The Real Reason Goat Cheese Is So Much Whiter Than Cow's

Creamy and earthy with just the right amount of tartness, goat cheese is undeniably delicious. The star of any recipe, its vibrant acidity and buttery texture can add another dimension to risotto, panini, salads, and savory dips. However, one interesting thing about goat cheese is that it's almost always an ivory color. Unlike the golden and yellow hues characteristic of cow's milk cheeses, goat cheese is significantly whiter — but what's the real reason?

Made from curdling goat's milk, MasterClass explains that the cheese gets its distinctive aroma and tangy flavor from medium-chain fatty acids like caprylic acid and capric acid. Interestingly, Healthline reports that capric acid boasts antibacterial and anti-inflammatory properties, which definitely makes snacking on goat cheese all the more appealing.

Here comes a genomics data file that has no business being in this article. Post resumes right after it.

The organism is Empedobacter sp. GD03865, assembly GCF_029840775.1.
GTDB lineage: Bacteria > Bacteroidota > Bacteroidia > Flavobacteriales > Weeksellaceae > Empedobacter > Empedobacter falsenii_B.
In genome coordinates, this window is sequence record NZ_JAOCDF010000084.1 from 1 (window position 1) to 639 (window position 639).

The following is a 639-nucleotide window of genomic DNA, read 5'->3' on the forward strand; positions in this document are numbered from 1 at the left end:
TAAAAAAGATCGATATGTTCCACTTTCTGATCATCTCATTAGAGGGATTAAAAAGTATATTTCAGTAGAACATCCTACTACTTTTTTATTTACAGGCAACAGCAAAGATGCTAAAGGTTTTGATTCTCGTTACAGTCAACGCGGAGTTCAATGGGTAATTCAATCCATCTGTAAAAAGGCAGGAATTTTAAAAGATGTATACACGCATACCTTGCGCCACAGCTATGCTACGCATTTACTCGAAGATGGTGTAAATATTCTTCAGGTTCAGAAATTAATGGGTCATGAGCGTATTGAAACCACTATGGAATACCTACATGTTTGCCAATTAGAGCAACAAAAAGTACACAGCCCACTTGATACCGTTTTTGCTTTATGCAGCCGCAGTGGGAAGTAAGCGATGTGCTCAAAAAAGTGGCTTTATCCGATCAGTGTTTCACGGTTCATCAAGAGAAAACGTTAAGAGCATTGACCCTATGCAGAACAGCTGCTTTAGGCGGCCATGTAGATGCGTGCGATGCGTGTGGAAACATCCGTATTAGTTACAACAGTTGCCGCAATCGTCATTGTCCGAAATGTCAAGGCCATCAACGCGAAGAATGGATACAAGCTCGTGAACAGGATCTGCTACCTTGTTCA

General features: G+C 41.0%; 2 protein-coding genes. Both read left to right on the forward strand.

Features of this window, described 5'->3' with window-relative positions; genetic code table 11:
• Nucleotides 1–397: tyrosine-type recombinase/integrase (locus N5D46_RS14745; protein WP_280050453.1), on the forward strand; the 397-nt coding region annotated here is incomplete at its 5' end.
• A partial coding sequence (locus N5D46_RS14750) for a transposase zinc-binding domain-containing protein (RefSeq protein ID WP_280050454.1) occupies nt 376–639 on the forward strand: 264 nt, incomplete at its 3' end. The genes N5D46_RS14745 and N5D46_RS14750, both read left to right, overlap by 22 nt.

As for aesthetics, if you've ever wondered why the tangy cheese has a milky white shade even long after it's been aged, the answer lies in science.

Goats convert beta-carotene more efficiently

Cheddar versus chevrè, the latter will always be whiter. Far from coloring agents, goat cheese owes its hue to genetics. It's true that both cows and goats have a diet rich in grass, which is rich in the orange-colored pigment known as beta-carotene, notes America's Test Kitchen. But while you might expect both cow and goat milk (and their consequent cheeses) to each have a golden tinge, goat cheese remains white.

This phenomenon is due to one simple reason: goats process beta-carotene differently than cows. According to The Cheese Wanker, goats are able to fully digest and convert the pigment into vitamin A, which is totally colorless. The result is a vibrant pearly milk and matching white cheese.

That said, Slate also suggests that some acidic cheeses can retain their protein structures, allowing the fat-soluble beta-carotene to remain concealed during the curdling process, giving the impression of a more opaque, white hue.